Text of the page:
Washington, DC, April 19, 2021 — On Thursday, April 15th, Congressional Democrats introduced a bill aiming to expand the Supreme Court from 9 to 13 justices. Democratic leaders like Nancy Pelosi have already expressed some opposition to this proposal but Americans do seem to agree that there are things about the Supreme Court that need to change. Only 10% of Americans have a great deal of confidence in the Supreme Court, and while 39% have a fair amount, 15% have no confidence at all in it.
While only 38% of Americans supported the idea of increasing the size of the court from 9 to 13 justices, 63% at least somewhat support imposing term or age limits on Supreme Court seats. This support is mainly driven by Democrats (71%), but Republicans (60%) and independents (64%) appear to be on board as well. Finally, 48% support forming a commission to study the structure of the Supreme Court, which President Biden did last week. This proposal has the most support among Democrats (65%), but only has 34% of Republicans’ support.
About the Study
These are some of the findings of an Ipsos poll conducted between April 15-16, 2021. For this survey, a sample of 1,003 adults age 18+ from the continental U.S., Alaska, and Hawaii was interviewed online in English. The sample includes 470 Democrats, 367 Republicans, and 93 Independents.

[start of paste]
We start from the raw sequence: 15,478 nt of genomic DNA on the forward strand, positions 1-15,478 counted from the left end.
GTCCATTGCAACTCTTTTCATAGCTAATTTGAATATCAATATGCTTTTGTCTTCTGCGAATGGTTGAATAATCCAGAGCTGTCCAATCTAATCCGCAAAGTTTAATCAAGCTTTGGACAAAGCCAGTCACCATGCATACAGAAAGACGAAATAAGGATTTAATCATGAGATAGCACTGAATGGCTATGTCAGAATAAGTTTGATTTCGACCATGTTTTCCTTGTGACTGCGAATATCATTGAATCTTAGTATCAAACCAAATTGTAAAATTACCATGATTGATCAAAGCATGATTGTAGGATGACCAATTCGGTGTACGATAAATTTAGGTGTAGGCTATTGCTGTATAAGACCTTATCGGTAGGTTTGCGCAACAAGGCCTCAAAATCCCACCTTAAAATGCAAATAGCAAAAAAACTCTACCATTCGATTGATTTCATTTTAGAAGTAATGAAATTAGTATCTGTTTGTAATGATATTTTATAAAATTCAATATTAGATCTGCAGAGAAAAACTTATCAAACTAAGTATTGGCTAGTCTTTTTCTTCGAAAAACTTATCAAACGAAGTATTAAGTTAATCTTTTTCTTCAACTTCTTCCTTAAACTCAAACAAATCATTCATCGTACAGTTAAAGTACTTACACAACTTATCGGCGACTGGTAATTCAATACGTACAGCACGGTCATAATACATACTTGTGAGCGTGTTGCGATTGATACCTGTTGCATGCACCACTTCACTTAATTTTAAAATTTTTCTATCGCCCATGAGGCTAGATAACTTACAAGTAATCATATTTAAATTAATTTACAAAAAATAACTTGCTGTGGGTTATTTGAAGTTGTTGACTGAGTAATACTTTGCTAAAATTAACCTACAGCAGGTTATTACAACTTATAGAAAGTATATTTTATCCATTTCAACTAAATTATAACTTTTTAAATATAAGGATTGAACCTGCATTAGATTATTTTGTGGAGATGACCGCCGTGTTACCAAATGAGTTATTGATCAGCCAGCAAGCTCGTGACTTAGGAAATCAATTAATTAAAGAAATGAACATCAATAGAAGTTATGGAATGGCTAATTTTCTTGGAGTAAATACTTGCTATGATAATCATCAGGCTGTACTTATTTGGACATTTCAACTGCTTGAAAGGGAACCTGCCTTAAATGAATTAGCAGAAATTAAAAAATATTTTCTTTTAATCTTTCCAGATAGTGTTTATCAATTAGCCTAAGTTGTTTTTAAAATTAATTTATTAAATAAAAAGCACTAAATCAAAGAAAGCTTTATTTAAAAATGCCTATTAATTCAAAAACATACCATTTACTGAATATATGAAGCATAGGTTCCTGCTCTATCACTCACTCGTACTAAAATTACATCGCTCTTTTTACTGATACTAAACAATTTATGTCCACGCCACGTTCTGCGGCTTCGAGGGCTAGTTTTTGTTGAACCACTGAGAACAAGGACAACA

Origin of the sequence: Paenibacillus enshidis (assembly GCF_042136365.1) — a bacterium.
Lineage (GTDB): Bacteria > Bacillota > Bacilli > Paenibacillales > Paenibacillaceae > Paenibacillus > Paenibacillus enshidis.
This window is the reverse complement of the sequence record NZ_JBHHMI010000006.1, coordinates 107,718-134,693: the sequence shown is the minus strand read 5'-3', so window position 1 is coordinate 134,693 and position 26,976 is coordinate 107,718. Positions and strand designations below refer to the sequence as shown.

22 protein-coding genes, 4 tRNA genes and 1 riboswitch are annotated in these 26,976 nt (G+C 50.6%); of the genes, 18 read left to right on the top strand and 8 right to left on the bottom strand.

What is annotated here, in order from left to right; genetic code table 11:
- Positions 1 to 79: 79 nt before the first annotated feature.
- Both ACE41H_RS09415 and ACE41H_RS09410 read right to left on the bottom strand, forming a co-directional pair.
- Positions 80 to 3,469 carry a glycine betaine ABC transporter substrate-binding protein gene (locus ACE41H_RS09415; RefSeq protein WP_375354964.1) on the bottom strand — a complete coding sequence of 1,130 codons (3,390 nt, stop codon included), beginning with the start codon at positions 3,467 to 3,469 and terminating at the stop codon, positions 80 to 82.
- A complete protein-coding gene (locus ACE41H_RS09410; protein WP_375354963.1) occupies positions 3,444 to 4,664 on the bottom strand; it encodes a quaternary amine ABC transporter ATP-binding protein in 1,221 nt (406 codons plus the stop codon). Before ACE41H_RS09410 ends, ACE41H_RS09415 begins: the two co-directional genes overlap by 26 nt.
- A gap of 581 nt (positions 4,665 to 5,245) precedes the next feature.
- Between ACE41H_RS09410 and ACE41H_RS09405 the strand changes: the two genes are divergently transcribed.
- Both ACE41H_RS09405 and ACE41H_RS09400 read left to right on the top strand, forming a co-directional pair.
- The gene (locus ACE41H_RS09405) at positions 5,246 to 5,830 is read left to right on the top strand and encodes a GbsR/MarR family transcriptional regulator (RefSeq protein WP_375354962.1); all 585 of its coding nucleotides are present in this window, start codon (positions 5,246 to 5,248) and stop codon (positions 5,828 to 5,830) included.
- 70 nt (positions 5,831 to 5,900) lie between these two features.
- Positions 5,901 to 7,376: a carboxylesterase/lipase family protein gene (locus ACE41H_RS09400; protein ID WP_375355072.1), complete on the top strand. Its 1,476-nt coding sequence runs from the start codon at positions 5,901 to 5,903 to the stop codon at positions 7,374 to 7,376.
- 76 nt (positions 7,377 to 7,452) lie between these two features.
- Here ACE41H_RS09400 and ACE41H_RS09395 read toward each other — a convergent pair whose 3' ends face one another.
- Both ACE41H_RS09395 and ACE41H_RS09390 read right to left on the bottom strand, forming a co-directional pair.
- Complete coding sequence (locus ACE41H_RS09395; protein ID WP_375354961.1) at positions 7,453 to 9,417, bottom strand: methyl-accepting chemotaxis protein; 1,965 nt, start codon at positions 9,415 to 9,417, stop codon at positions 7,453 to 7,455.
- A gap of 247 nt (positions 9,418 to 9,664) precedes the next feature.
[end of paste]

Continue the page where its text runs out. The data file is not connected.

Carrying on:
The sample was randomly drawn from Ipsos’ online panel, partner online panel sources, and “river” sampling and does not rely on a population frame in the traditional sense. Ipsos uses fixed sample targets, unique to each study, in drawing a sample. After a sample has been obtained from the Ipsos panel, Ipsos calibrates respondent characteristics to be representative of the U.S. Population using standard procedures such as raking-ratio adjustments. The source of these population targets is U.S. Census 2018 American Community Survey data. The sample drawn for this study reflects fixed sample targets on demographics. Posthoc weights were made to the population characteristics on gender, age, race/ethnicity, region, and education.
Statistical margins of error are not applicable to online non-probability polls. All sample surveys and polls may be subject to other sources of error, including, but not limited to coverage error and measurement error. Where figures do not sum to 100, this is due to the effects of rounding. The precision of Ipsos online polls is measured using a credibility interval. In this case, the poll has a credibility interval of plus or minus 3.5 percentage points for all respondents. Ipsos calculates a design effect (DEFF) for each study based on the variation of the weights, following the formula of Kish (1965). This study had a credibility interval adjusted for design effect of the following (n=1,003, DEFF=1.5, adjusted Confidence Interval=+/-5.0 percentage points).
The poll also has a credibility interval of plus or minus 5.2 percentage points for Democrats, plus or minus 5.8 percentage points for Republicans, and plus or minus 11.6 percentage points for Independents.
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